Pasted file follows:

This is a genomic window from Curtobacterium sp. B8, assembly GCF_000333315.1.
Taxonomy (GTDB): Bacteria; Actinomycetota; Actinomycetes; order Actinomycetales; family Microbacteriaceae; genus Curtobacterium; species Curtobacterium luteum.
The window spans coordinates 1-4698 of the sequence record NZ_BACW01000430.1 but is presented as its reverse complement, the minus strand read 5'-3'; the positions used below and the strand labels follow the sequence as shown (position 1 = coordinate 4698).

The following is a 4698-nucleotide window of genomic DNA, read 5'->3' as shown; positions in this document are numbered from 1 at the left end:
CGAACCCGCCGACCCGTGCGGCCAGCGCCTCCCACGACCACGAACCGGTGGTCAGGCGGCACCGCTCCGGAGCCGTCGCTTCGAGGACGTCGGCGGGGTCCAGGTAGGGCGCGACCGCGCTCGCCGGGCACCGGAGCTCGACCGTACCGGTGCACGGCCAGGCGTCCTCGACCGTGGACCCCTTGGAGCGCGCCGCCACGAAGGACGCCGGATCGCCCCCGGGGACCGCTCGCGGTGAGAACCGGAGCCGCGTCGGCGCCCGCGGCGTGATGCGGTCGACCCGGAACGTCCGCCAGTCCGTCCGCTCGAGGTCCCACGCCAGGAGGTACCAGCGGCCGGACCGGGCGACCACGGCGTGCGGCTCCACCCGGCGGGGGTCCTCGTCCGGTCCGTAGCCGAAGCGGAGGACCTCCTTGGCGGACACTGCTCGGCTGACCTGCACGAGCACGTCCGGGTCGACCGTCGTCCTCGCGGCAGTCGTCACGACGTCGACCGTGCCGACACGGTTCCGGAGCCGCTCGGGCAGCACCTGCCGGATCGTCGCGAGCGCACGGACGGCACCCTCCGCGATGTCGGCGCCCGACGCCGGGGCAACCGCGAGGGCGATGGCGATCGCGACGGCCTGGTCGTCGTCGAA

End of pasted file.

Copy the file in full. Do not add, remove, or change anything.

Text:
This is a genomic window from Curtobacterium sp. B8, assembly GCF_000333315.1.
Taxonomy (GTDB): Bacteria; Actinomycetota; Actinomycetes; order Actinomycetales; family Microbacteriaceae; genus Curtobacterium; species Curtobacterium luteum.
The window spans coordinates 1-4698 of the sequence record NZ_BACW01000430.1 but is presented as its reverse complement, the minus strand read 5'-3'; the positions used below and the strand labels follow the sequence as shown (position 1 = coordinate 4698).

The following is a 4698-nucleotide window of genomic DNA, read 5'->3' as shown; positions in this document are numbered from 1 at the left end:
CGAACCCGCCGACCCGTGCGGCCAGCGCCTCCCACGACCACGAACCGGTGGTCAGGCGGCACCGCTCCGGAGCCGTCGCTTCGAGGACGTCGGCGGGGTCCAGGTAGGGCGCGACCGCGCTCGCCGGGCACCGGAGCTCGACCGTACCGGTGCACGGCCAGGCGTCCTCGACCGTGGACCCCTTGGAGCGCGCCGCCACGAAGGACGCCGGATCGCCCCCGGGGACCGCTCGCGGTGAGAACCGGAGCCGCGTCGGCGCCCGCGGCGTGATGCGGTCGACCCGGAACGTCCGCCAGTCCGTCCGCTCGAGGTCCCACGCCAGGAGGTACCAGCGGCCGGACCGGGCGACCACGGCGTGCGGCTCCACCCGGCGGGGGTCCTCGTCCGGTCCGTAGCCGAAGCGGAGGACCTCCTTGGCGGACACTGCTCGGCTGACCTGCACGAGCACGTCCGGGTCGACCGTCGTCCTCGCGGCAGTCGTCACGACGTCGACCGTGCCGACACGGTTCCGGAGCCGCTCGGGCAGCACCTGCCGGATCGTCGCGAGCGCACGGACGGCACCCTCCGCGATGTCGGCGCCCGACGCCGGGGCAACCGCGAGGGCGATGGCGATCGCGACGGCCTGGTCGTCGTCGAA